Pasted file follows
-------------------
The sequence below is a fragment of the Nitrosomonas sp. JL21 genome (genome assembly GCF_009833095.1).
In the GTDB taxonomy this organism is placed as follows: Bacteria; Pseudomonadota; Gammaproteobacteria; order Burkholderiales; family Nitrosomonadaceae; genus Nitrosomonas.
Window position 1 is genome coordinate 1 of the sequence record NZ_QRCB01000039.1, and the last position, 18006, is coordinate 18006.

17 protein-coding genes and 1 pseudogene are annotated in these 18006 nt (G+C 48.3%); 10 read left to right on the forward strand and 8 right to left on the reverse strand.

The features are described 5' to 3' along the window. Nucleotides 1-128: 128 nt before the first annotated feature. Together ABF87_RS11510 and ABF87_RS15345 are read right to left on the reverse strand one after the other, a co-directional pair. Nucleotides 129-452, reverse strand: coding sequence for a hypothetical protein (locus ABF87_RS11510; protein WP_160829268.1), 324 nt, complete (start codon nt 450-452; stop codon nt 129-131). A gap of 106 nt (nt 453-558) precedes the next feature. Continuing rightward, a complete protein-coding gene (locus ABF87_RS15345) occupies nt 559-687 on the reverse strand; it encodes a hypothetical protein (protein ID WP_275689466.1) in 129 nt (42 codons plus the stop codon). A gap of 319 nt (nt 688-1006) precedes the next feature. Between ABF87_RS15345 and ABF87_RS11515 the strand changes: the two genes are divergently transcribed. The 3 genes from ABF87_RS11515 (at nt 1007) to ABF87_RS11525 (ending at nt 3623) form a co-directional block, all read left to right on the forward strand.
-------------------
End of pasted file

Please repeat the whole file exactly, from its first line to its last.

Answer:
The sequence below is a fragment of the Nitrosomonas sp. JL21 genome (genome assembly GCF_009833095.1).
In the GTDB taxonomy this organism is placed as follows: Bacteria; Pseudomonadota; Gammaproteobacteria; order Burkholderiales; family Nitrosomonadaceae; genus Nitrosomonas.
Window position 1 is genome coordinate 1 of the sequence record NZ_QRCB01000039.1, and the last position, 18006, is coordinate 18006.

17 protein-coding genes and 1 pseudogene are annotated in these 18006 nt (G+C 48.3%); 10 read left to right on the forward strand and 8 right to left on the reverse strand.

The features are described 5' to 3' along the window. Nucleotides 1-128: 128 nt before the first annotated feature. Together ABF87_RS11510 and ABF87_RS15345 are read right to left on the reverse strand one after the other, a co-directional pair. Nucleotides 129-452, reverse strand: coding sequence for a hypothetical protein (locus ABF87_RS11510; protein WP_160829268.1), 324 nt, complete (start codon nt 450-452; stop codon nt 129-131). A gap of 106 nt (nt 453-558) precedes the next feature. Continuing rightward, a complete protein-coding gene (locus ABF87_RS15345) occupies nt 559-687 on the reverse strand; it encodes a hypothetical protein (protein ID WP_275689466.1) in 129 nt (42 codons plus the stop codon). A gap of 319 nt (nt 688-1006) precedes the next feature. Between ABF87_RS15345 and ABF87_RS11515 the strand changes: the two genes are divergently transcribed. The 3 genes from ABF87_RS11515 (at nt 1007) to ABF87_RS11525 (ending at nt 3623) form a co-directional block, all read left to right on the forward strand.